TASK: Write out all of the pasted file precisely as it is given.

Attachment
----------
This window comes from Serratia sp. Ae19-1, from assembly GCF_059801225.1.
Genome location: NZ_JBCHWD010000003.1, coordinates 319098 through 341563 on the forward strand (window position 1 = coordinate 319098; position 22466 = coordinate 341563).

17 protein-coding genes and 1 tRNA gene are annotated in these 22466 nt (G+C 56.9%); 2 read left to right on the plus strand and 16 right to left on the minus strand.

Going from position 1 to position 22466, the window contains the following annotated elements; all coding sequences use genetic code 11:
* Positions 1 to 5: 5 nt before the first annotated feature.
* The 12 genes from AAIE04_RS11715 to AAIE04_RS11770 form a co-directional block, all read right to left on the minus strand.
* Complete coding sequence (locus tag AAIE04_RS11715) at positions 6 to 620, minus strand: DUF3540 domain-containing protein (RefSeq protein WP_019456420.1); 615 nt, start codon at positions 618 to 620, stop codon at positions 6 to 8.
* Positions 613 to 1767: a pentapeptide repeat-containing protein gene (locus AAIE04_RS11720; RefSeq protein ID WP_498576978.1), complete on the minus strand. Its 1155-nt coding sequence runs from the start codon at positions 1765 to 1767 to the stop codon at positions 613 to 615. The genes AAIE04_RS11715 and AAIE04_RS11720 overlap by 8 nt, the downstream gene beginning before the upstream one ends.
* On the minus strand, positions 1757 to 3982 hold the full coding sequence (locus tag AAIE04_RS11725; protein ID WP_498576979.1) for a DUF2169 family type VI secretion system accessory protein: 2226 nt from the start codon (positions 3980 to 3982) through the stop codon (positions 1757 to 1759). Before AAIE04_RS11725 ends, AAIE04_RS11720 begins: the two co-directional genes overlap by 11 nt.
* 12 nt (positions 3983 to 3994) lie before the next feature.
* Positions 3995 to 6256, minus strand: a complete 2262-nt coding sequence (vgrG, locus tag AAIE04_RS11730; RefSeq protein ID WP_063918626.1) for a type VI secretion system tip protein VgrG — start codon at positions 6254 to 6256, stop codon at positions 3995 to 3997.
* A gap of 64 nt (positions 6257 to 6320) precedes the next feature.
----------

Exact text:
This window comes from Serratia sp. Ae19-1, from assembly GCF_059801225.1.
Genome location: NZ_JBCHWD010000003.1, coordinates 319098 through 341563 on the forward strand (window position 1 = coordinate 319098; position 22466 = coordinate 341563).

17 protein-coding genes and 1 tRNA gene are annotated in these 22466 nt (G+C 56.9%); 2 read left to right on the plus strand and 16 right to left on the minus strand.

Going from position 1 to position 22466, the window contains the following annotated elements; all coding sequences use genetic code 11:
* Positions 1 to 5: 5 nt before the first annotated feature.
* The 12 genes from AAIE04_RS11715 to AAIE04_RS11770 form a co-directional block, all read right to left on the minus strand.
* Complete coding sequence (locus tag AAIE04_RS11715) at positions 6 to 620, minus strand: DUF3540 domain-containing protein (RefSeq protein WP_019456420.1); 615 nt, start codon at positions 618 to 620, stop codon at positions 6 to 8.
* Positions 613 to 1767: a pentapeptide repeat-containing protein gene (locus AAIE04_RS11720; RefSeq protein ID WP_498576978.1), complete on the minus strand. Its 1155-nt coding sequence runs from the start codon at positions 1765 to 1767 to the stop codon at positions 613 to 615. The genes AAIE04_RS11715 and AAIE04_RS11720 overlap by 8 nt, the downstream gene beginning before the upstream one ends.
* On the minus strand, positions 1757 to 3982 hold the full coding sequence (locus tag AAIE04_RS11725; protein ID WP_498576979.1) for a DUF2169 family type VI secretion system accessory protein: 2226 nt from the start codon (positions 3980 to 3982) through the stop codon (positions 1757 to 1759). Before AAIE04_RS11725 ends, AAIE04_RS11720 begins: the two co-directional genes overlap by 11 nt.
* 12 nt (positions 3983 to 3994) lie before the next feature.
* Positions 3995 to 6256, minus strand: a complete 2262-nt coding sequence (vgrG, locus tag AAIE04_RS11730; RefSeq protein ID WP_063918626.1) for a type VI secretion system tip protein VgrG — start codon at positions 6254 to 6256, stop codon at positions 3995 to 3997.
* A gap of 64 nt (positions 6257 to 6320) precedes the next feature.